Social, political and technological infrastructures are the invisible “dark matter” which underlies contemporary life, influencing our environment and behaviour. This session explores how the spaces where we live, such as our cities, are being transformed by increasingly interlinked technological and architectural infrastructures. We will see how artists and designers are making these infrastructures visible, so that we may better understand and critique them.

Speakers: Timo Arnall, Keller Easterling and Frank Swain. Chair: Honor Harger.


Session 2. Re-imagining Reality
http://lighthouse.org.uk/programme/improving-reality-2013-films-session-two

Our increasingly technologised world, with its attendant infrastructures, is in a constant state of flux. This session explores how artists, designers and writers are imagining how our infrastructures may evolve. We will learn what writers might reveal about our infrastructures, using tools such as design fiction. We will go on tours through worlds that artists are growing, rather than making, using new materials like synthetic biology and nanotechnology. And we’ll see how artists are imagining new realities using techniques from futurism and foresight.

Speakers: Paul Graham Raven, Maja Kuzmanovic, Tobias Revell and Alexandra Daisy Ginsberg. Chair: Simon Ings.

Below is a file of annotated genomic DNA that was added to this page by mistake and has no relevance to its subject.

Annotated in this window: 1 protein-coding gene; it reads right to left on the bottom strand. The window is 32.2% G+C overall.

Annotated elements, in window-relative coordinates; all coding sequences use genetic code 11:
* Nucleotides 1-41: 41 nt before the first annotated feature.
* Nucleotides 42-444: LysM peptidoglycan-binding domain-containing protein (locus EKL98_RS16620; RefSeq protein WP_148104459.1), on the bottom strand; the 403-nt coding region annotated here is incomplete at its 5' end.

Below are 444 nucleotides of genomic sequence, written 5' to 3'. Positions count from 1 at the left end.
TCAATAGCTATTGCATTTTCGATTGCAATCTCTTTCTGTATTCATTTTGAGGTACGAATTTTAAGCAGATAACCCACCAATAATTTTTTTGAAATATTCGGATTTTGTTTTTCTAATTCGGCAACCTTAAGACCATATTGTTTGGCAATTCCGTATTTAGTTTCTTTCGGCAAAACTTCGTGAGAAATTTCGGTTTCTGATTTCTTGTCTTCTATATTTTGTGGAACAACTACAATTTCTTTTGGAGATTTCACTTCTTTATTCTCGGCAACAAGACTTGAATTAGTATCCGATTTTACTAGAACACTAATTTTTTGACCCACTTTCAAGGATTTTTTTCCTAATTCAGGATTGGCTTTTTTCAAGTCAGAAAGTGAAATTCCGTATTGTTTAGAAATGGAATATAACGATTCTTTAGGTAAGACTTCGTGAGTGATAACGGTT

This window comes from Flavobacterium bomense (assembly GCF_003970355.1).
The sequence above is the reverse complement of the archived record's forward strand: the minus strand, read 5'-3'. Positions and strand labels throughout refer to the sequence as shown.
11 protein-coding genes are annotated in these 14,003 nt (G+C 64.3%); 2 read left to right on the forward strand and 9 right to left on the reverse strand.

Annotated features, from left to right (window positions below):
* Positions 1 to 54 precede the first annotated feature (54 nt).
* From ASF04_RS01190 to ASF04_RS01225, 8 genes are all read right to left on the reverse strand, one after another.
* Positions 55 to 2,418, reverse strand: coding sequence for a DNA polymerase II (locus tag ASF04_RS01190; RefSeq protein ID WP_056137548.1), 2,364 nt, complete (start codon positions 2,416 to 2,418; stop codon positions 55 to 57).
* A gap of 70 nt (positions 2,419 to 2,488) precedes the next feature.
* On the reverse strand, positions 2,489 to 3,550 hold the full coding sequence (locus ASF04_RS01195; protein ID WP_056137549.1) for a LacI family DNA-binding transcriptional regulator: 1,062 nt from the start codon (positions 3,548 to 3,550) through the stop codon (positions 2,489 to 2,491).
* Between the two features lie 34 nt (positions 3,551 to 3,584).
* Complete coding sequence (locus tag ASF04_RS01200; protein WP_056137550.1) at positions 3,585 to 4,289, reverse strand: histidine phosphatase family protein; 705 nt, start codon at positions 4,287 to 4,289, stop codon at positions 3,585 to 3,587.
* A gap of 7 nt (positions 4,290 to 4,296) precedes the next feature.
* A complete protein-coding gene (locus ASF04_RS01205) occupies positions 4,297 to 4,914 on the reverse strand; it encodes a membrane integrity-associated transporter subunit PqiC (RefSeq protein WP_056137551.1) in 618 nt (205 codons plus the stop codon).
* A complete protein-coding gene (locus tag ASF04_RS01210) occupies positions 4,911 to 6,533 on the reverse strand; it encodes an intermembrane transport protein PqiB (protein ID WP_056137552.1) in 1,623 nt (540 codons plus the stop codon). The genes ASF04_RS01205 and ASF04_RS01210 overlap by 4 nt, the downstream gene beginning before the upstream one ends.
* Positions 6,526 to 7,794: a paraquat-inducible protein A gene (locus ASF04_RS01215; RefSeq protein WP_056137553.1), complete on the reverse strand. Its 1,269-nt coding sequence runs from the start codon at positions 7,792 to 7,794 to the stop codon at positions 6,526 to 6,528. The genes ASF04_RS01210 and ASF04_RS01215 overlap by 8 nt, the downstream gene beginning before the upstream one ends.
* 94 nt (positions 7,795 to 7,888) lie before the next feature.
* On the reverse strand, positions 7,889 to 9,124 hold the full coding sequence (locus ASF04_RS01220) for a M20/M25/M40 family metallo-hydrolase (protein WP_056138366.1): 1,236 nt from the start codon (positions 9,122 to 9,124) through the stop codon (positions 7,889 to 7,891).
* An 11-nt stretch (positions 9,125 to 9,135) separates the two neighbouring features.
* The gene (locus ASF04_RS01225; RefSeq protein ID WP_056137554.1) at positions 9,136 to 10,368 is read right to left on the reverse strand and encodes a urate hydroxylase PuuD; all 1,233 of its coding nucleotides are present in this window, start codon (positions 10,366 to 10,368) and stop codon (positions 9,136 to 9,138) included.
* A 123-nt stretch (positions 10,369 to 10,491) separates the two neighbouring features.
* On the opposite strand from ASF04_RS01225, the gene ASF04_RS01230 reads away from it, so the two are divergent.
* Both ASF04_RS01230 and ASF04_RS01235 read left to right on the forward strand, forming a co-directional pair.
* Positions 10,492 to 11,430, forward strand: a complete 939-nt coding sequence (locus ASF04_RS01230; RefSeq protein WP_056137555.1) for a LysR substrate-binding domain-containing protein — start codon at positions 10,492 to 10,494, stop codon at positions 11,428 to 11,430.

Session 3. Reality Check
http://lighthouse.org.uk/programme/improving-reality-2013-films-session-three

The growing reach of technological infrastructures and engineered systems into our lives creates uneasy social and ethical challenges. The recent scandals relating to the NSA, the revelation of the PRISM surveillance programme, and the treatment of whistleblowers such as Edward Snowden and Bradley Manning, have revealed how fundamentally intertwined our civil liberties are with our technological infrastructures. These systems can both enable, and threaten, both our privacy and our security. Ubiquitous networked infrastructures create radical new creative opportunities for a coming generation of makers and users, whilst also presenting us with major social dilemmas. In this session we will look at the social and ethical questions which will shape our technological infrastructures in the future. We will examine algorithmic infrastructures, power dynamics, and ask, “whose reality we are trying to improve”.

Speakers: Farida Vis, Georgina Voss, Paula Le Dieu, and Justin Pickard. Chair: Scott Smith."
timoarnall  kellereasterling  frankswain  honorharger  paulgrahamraven  majakuzmanovic  tobiasrevell  alexandradaisy-ginsberg  simonings  faridavis  georginavoss  paulaledieu  justinpickard  scottsmitt  reality  art  systems  infrastructure  politics  technology  darkmatter  behavior  environment  architecture  2013  flux  change  nanotechnology  syntheticbiology  materials  futurism  ethics  surveillance  nsa  edwardsnowden  bradleymanning  civilliberties  security  privacy  algorithms  networks  ubiquitouscomputing  powerdynamics  towatch 
october 2013 by robertogreco